WordPress decided not to place this in the reader…so I’ll try reposting it. Sorry if you have already seen this one.

This week I’m going to feature songs that cover that certain thing we all need to survive…money…John Lennon might disagree.

As a bass player, it’s nice to hear songs like this where bass plays the main riff. I’m not a huge Pink Floyd fan but I do like some of their songs. Their 60s songs I like best but I grew up with this one.

Roger Waters put together the cash register tape loop that plays throughout the song. It also contains the sounds of tearing paper and bags of coins being thrown into an industrial food-mixing bowl. The intro was recorded by capturing the sounds of an old cash register on tape, and meticulously splicing and cutting the tape in a rhythmic pattern to make the “cash register loop” effect.

Like many of their songs, this was not released as a single in the UK, where singles were perceived as a sellout…but it was released as a single in Anerica in 1973.. It peaked at #13 in the Billboard 100 and #18 in Canada.

The lyrics contain a “no-no” word. “Bulls–t” was left in the original release, but their record company quickly put out a version with the word removed, which became known as the “Bull Blank” version.


From Songfacts

This song is about the bad things money can bring. Ironically, it made Pink Floyd lots of cash, as the album sold over 34 million copies.

This is often misinterpreted as a tribute to money. Many people thought the line “Money, it’s a gas,” meant they considered money a very good thing.

The song begins in an unusual 7/8 time signature, then during the guitar solo the song changes to 4/4, then returns to 7/8 and ends in 4/4 again. When Guitar World February 1993 asked Dave Gilmour where the famous time signature for “Money” came from, the Pink Floyd guitarist replied: “It’s Roger’s riff. Roger came in with the verses and lyrics for ‘Money’ more or less completed. And we just made up middle sections, guitar solos and all that stuff. We also invented some new riffs – we created a 4/4 progression for the guitar solo and made the poor saxophone player play in 7/4. It was my idea to break down and become dry and empty for the second chorus of the solo.”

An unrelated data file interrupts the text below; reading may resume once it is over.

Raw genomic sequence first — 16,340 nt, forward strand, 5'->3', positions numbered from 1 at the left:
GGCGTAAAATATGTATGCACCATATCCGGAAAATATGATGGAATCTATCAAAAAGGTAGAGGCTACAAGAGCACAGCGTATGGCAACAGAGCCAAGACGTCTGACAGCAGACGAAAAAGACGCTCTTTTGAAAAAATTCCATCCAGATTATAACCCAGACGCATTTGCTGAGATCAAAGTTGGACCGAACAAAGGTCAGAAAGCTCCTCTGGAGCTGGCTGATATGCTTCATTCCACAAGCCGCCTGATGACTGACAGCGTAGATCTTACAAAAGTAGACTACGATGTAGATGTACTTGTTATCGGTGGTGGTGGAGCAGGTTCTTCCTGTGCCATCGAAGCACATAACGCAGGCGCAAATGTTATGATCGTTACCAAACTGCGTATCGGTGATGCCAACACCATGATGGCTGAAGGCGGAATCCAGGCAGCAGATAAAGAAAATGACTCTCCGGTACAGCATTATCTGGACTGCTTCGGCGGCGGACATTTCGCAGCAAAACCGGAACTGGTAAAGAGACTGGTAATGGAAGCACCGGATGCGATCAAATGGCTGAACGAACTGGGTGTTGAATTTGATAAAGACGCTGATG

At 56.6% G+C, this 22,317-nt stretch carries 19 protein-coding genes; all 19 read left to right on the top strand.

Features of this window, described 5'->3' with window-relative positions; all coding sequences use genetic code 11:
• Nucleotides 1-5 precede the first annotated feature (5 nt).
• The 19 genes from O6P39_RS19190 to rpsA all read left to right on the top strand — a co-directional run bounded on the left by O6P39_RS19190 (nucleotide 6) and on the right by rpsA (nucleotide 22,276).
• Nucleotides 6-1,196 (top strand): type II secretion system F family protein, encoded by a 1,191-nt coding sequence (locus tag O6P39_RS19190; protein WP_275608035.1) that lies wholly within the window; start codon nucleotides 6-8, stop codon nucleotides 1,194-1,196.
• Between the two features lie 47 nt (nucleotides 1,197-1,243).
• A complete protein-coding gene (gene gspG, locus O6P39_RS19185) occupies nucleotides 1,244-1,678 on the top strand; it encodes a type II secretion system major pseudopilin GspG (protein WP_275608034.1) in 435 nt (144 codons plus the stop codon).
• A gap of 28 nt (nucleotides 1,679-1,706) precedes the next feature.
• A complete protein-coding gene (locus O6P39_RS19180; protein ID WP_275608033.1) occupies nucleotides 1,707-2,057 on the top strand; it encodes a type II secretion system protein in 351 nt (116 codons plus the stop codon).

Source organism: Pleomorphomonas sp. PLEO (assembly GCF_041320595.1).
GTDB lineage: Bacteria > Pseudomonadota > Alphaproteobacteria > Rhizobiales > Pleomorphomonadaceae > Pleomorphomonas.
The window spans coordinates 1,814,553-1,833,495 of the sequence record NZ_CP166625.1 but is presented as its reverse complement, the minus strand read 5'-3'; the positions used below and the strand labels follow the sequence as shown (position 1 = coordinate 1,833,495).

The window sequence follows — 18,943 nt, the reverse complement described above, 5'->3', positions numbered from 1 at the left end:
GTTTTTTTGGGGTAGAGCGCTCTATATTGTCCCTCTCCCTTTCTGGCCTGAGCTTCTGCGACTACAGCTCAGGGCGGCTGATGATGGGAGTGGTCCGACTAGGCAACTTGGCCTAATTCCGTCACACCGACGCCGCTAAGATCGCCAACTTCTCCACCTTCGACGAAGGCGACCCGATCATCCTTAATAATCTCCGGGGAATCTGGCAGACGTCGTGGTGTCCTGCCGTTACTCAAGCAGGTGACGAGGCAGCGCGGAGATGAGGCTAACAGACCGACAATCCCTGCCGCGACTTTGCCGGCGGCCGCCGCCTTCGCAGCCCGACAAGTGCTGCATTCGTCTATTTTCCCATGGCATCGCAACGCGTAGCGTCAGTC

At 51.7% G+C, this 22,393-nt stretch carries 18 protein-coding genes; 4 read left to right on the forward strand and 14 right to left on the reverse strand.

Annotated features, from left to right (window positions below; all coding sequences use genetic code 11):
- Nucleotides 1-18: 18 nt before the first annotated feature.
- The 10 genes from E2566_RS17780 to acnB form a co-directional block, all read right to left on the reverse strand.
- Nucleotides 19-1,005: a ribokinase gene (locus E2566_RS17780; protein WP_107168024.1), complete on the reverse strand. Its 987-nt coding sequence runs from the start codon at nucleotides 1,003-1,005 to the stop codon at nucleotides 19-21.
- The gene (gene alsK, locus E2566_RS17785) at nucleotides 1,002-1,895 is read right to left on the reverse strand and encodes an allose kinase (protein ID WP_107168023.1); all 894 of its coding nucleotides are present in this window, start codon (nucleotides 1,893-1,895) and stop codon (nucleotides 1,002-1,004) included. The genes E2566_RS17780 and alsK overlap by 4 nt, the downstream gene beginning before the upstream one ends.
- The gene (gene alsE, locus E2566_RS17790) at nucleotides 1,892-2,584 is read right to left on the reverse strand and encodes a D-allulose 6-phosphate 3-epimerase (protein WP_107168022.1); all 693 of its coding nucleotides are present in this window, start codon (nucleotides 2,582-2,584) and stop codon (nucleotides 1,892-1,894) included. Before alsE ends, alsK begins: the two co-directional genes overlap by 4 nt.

Roger Waters is the only songwriter credited on this, but the lead vocal is by David Gilmour. Waters provided the basic music and lyrics, while the whole band created the instrumental jam of the song. Gilmour was the one overseeing time change and responsible the acclaimed guitar solo. Rick Wright and Nick Mason.

Many studio effects were used on this song. They were using a new 16-track recorder, which allowed them to layer sounds much easier, but complex studio techniques like this still took a long time to do in 1973, as there weren’t digital recorders and samplers available like we have today. If you wanted to copy and paste something, you had to do it the hard way – with a razor blade and splicing tape.

Bands like The Beatles had used tape loops, but never like this. The tape loop used on this was about 20 feet long, and if you’ve ever seen a reel-to-reel tape machine, you can imagine how hard it was to keep it playing. In order to get the right tension and continuously feed the machine, they set up the loop in a big circle using microphone stands to hold it up. It was fed through the tape machine and played throughout the song.

The album was engineered by famed British producer and studio genius Alan Parsons at Abbey Road Studios, where he also worked with The Beatles. Parsons later started his own band called The Alan Parsons Project and scored a hit in the ’80s with “Eye In The Sky.”

Speaking with Songfacts about the studio habits of The Beatles and Pink Floyd, Parsons said: “They both liked to use the studio to its fullest, and they were always looking for new effects and new sounds. That was the beauty of working with those guys: There were always new horizons to discover in sound.” >>

Along with “Us And Them,” this is one of two songs on the album to use a saxophone, which was played by Dick Parry. The band wanted to experiment with new sounds on these sessions.